- For example, CT scans discovered that boxer Julio Cesar Chavez Sr. had a skull that was considerably thicker than normal, which perhaps explains why Chavez was able to fight for many years (Chavez' pro career lasted from 1980-2005) and in so many slugfests while seldom being affected by his opponent's punches, and also without suffering significant brain damage and post career health issues, as so many boxers do.
- Longtime middleweight champion "Marvelous" Marvin Hagler, who was never knocked down or seriously hurt in a boxing match. Similar to Chavez, medical tests showed that he had a biological quirk (the muscles surrounding Hagler's skull are several times thicker than normal, and thus it was believed that they created a cushioning effect against blows) that may have been responsible for this.
- Jake LaMotta (whom the movie Raging Bull is based on) had the reputation of being impossible to knock out. He was famous for simply "bull rushing" his opponent and withstanding any punches they hit him with, with little to no effect. Many accounts describe opponent who tired themselves out beating on Jake's head with little to show for it. Most famously, when Jake faced "Sugar" Ray Robinson (whom many boxing experts pick as the greatest fighter ever) for the sixth time, Robinson beat LaMotta so savagely in the later rounds that newspapers afterward dubbed the fight (which happened on Valentine's Day) "The St. Valentine's Day Massacre". The fight was stopped by the referee, but afterward LaMotta taunted Robinson about how in that fight, and all their other bouts, Robinson had never been able to knock LaMotta down.
- George Chuvalo is frequently cited by boxing fans as this (since Chuvalo fought powerful, hard hitting heavyweights such as Joe Frazier, George Foreman, Muhammad Ali, and many lesser known but powerful punchers) without ever being knocked down. Chuvalo himself has said that's a mistake by the fans, and that a lot of times punches that looked like they hit him flush were being partially blocked by Chuvalo's arms or that he was moving in subtle ways to rob the blows of their force. Chuvalo has been known to quip "If I really got hit by all the punches people think I was hit by, I'd be brain dead!"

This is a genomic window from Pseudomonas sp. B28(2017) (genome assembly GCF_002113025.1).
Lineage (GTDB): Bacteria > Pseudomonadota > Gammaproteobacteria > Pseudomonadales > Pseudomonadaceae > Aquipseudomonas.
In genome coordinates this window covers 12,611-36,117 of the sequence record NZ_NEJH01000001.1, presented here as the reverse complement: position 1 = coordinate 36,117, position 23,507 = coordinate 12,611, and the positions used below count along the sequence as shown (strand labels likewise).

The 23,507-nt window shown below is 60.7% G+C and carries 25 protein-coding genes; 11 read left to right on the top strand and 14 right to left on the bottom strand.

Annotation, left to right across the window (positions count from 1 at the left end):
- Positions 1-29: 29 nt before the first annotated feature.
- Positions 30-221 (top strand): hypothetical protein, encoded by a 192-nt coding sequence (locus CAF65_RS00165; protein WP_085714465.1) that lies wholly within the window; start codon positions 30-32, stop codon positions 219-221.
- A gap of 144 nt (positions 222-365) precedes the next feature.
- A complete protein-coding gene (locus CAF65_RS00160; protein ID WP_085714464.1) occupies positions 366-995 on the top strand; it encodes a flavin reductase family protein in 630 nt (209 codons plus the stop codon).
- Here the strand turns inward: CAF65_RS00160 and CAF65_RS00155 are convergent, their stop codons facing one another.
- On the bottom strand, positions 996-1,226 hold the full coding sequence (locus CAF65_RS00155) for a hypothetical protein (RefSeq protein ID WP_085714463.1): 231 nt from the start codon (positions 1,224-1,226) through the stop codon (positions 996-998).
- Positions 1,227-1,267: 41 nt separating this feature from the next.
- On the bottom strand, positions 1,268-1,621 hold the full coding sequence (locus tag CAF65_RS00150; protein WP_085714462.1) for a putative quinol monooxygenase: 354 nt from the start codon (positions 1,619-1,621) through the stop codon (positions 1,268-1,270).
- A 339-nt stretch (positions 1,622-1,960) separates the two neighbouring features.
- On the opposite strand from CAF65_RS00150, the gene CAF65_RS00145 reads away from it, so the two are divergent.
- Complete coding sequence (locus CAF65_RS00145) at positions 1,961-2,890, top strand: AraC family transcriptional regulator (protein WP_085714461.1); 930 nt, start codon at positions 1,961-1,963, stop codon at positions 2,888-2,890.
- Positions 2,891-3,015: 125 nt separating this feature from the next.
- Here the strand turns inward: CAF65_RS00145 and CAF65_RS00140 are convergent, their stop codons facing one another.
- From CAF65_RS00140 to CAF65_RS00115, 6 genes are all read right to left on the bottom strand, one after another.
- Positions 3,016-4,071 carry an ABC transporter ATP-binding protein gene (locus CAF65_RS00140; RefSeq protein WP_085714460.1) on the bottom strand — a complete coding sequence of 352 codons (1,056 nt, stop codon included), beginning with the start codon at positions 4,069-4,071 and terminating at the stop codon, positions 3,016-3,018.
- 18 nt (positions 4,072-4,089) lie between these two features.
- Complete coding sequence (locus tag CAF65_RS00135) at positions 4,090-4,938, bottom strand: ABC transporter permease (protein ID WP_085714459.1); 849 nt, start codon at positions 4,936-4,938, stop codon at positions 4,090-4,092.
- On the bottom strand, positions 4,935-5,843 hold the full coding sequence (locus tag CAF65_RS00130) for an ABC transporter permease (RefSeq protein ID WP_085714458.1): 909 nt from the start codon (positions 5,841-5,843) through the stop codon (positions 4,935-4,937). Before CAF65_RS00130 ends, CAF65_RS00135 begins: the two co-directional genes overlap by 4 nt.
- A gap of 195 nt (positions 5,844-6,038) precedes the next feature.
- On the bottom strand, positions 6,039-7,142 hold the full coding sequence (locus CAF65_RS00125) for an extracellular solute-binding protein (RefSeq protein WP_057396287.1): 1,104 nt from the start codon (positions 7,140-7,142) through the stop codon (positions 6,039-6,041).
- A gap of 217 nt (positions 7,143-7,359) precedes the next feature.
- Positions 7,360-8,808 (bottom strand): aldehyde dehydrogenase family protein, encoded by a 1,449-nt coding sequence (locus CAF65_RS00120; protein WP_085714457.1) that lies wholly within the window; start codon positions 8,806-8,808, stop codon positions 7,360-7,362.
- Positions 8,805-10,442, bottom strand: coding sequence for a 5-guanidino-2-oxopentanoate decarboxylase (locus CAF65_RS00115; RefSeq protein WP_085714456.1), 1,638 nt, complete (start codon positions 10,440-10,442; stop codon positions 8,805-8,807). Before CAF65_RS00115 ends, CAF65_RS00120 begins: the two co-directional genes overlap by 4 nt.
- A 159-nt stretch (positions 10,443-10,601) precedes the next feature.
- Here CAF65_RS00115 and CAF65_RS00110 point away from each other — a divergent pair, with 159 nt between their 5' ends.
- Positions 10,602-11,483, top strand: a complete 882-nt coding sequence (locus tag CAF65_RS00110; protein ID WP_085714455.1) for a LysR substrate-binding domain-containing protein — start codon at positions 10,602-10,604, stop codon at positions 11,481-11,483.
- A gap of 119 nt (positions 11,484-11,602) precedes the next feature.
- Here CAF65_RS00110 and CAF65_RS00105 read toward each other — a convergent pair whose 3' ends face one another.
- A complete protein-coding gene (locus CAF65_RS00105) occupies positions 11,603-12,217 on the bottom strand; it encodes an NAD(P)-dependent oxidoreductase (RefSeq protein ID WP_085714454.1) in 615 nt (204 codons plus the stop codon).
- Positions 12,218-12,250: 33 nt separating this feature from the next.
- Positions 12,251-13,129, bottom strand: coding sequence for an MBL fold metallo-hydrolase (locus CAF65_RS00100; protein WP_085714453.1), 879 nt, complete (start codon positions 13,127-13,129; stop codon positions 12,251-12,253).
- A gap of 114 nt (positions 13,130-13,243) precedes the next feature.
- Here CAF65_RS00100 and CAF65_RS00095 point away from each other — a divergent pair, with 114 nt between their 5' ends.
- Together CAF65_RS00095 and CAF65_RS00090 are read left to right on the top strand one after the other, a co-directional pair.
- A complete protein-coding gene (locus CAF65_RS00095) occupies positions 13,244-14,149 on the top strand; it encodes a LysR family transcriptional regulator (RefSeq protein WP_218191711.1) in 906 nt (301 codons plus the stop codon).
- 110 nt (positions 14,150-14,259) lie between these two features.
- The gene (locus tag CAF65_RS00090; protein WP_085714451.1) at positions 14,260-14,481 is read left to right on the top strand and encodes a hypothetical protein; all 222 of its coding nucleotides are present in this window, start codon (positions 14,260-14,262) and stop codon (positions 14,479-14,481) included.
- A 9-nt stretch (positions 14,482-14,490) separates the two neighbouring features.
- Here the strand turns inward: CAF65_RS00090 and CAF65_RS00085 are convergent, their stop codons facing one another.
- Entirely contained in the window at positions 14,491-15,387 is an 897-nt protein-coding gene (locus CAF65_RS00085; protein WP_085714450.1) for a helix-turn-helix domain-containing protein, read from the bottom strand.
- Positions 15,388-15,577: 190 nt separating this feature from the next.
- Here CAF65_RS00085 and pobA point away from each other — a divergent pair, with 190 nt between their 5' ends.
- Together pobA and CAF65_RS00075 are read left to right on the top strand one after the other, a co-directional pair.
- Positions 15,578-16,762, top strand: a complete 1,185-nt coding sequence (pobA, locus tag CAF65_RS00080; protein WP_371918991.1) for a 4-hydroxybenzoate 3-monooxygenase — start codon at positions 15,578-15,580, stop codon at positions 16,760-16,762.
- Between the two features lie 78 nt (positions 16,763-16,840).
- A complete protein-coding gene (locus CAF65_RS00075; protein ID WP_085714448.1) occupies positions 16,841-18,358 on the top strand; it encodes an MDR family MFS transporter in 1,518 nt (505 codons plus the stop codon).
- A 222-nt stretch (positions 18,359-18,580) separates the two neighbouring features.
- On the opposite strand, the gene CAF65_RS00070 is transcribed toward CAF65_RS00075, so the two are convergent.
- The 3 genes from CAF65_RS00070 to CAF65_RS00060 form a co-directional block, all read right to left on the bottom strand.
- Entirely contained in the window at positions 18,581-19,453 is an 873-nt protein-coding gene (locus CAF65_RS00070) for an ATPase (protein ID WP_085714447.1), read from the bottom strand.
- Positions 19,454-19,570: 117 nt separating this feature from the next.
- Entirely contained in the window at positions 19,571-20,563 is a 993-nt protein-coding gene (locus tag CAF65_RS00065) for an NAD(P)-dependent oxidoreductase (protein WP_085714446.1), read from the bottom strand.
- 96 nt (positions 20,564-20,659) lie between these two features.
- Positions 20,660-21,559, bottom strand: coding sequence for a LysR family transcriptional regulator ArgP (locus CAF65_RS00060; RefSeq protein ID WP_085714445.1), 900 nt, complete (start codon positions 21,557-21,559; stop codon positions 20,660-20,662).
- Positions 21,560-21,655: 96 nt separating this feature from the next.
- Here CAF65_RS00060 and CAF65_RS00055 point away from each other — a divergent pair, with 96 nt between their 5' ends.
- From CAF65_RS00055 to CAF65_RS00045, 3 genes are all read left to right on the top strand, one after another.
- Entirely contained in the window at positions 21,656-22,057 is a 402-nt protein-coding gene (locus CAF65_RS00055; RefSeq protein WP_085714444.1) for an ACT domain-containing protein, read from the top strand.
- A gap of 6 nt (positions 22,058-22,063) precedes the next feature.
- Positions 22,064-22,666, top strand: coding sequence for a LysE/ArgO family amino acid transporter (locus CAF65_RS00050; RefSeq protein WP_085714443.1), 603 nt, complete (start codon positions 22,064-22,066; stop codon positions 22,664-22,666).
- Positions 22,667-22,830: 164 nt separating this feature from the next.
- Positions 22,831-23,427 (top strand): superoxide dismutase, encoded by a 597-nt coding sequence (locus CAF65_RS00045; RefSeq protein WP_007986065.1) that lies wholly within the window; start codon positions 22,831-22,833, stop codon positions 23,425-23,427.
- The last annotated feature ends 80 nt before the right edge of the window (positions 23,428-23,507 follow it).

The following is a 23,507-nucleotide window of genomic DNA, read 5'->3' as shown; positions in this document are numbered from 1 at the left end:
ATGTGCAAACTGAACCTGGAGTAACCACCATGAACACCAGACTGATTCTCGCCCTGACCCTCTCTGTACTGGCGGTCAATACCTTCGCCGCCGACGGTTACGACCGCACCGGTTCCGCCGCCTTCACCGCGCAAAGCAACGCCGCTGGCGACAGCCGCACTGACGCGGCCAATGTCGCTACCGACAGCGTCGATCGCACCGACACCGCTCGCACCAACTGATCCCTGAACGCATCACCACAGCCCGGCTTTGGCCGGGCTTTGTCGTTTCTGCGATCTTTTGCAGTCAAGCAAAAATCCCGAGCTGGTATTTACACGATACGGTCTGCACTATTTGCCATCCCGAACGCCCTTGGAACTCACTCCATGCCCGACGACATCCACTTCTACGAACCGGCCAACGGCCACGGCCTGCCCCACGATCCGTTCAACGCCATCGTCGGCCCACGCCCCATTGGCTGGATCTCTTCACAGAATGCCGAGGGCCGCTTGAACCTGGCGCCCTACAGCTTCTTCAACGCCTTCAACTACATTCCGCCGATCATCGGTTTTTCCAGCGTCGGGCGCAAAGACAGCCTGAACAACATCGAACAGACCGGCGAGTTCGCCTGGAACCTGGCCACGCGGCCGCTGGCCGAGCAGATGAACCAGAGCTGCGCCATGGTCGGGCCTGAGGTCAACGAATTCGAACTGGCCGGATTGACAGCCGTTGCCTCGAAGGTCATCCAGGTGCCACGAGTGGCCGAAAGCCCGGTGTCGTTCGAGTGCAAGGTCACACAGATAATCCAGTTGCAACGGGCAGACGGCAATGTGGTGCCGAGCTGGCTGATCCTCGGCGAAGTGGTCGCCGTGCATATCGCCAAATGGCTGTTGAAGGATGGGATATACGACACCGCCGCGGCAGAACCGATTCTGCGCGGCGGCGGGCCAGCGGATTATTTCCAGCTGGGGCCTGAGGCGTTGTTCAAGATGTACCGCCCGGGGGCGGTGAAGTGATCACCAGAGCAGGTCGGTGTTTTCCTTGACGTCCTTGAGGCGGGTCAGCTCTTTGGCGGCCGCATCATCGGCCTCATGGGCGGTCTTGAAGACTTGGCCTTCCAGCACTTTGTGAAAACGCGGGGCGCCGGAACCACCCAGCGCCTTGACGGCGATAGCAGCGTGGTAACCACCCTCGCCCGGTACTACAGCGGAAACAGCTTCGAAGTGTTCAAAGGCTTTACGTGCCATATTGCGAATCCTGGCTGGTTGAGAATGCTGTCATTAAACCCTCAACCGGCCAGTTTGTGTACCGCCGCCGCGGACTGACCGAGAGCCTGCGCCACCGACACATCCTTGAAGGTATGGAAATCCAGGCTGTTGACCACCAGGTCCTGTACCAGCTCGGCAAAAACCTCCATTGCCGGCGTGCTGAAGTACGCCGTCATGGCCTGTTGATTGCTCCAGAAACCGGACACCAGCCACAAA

- The legendary Roberto Duran fought professionally for over three decades (from 1968-2001) starting as a skinny 120 pound kid and fighting as high as light heavyweight (175 pounds) in a sport where few fighters are able to effectively fight at more than 20 pounds above where they begin. During all that time, and all those fights frequently fighting bigger men, he was knocked out exactly once, by none other than Tommy Hearns, who is a serious contender for being one of the hardest hitting fighters of all time. In a few other bouts the fights were stopped due to injuries or a referee stopping a fight, but that is the only time that Duran was legitimately knocked out.
- Shortly before his death, Billy Mays faced airplane turbulence and was struck on the head, after which he insisted he was fine and quoted this trope by name. The coincidence of the timing had led many to believe that he had died of a concussion before the autopsy came out, revealing the cause as heart disease.